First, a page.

How Will Brexit Affect Cryptocurrencies?

Brexit's Effect

With Brexit continuing to spiral into possible chaos and uncertainty, what might the effect be on Bitcoin and other cryptocurrencies? According to market intelligence firm Cindicator fully 62% of analysts believe Brexit will have a bullish impact on digital assets and cryptocurrencies. Following that, 74% of all parties surveyed are considering adding cryptos to their portfolios. Normally when there is so much uncertainty investors flock to gold as a flight to safety, BUT now Bitcoin is also being considered as that safe haven.

Surprisingly, perhaps Bitcoin is just a much better way to store and protect against currency uncertainty (there is only so much gold you can put under your mattress). Of course there is one other option that could throw all predictions “out the window;” politicians just continue to grant extension after extension (kicking the can down a LONG road). No matter what, Brexit is a mess and that bodes well for both Bitcoin and Gold. More details below.

Bill Taylor/ Fintek Capital

“…Readers may be aware that British lawmakers are currently surprised by Prime Minister Theresa May’s essential re-submission of an agreement they had already rejected. The second failure of her proposal led to her resignation. The whole situation has got many in the British media and political circles reconsidering the entire notion.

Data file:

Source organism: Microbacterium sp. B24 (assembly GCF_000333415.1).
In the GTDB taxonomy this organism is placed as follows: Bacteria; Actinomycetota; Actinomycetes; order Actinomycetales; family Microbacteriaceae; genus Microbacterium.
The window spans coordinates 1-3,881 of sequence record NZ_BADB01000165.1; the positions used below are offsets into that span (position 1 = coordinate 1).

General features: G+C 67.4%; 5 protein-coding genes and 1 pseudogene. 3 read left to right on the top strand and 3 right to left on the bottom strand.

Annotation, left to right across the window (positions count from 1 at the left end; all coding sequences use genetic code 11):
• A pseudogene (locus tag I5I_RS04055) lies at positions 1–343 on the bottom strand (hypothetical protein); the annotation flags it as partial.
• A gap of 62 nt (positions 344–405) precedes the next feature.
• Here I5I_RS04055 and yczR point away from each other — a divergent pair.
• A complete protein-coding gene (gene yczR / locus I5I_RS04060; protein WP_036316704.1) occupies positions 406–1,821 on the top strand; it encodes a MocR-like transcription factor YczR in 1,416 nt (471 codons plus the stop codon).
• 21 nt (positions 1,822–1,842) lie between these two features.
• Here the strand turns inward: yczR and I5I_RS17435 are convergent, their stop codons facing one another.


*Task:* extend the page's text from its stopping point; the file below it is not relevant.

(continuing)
There is a slight chance that the British government will just override the will of the people and remain a member of the EU. Most analysts think such an effort would fail to get the requisite support from members of parliament.

The economic impacts of Brexit have already been felt for years. Bank of England estimates that nearly 800 million pounds per week have been shed from the economy every week since the decision passed in 2016. During the same period, the British pound (GBP) has lost 5% against the dollar and 10% against the Euro.

It’s hard to tell whether the same impact would have been had anyway, as the pound constantly fluctuates against other currencies. However, a sustained loss in this range must have some reason behind it, and many respected economists believe the Brexit decision is the primary factor.

According to Cindicator, at least 275 finance companies have exited London, while many other firms are rearranging their European operations in preparation for an independent Britain. London remains one of the biggest financial hubs of the world, but its status could change if access to nearby European markets is affected by Brexit…”

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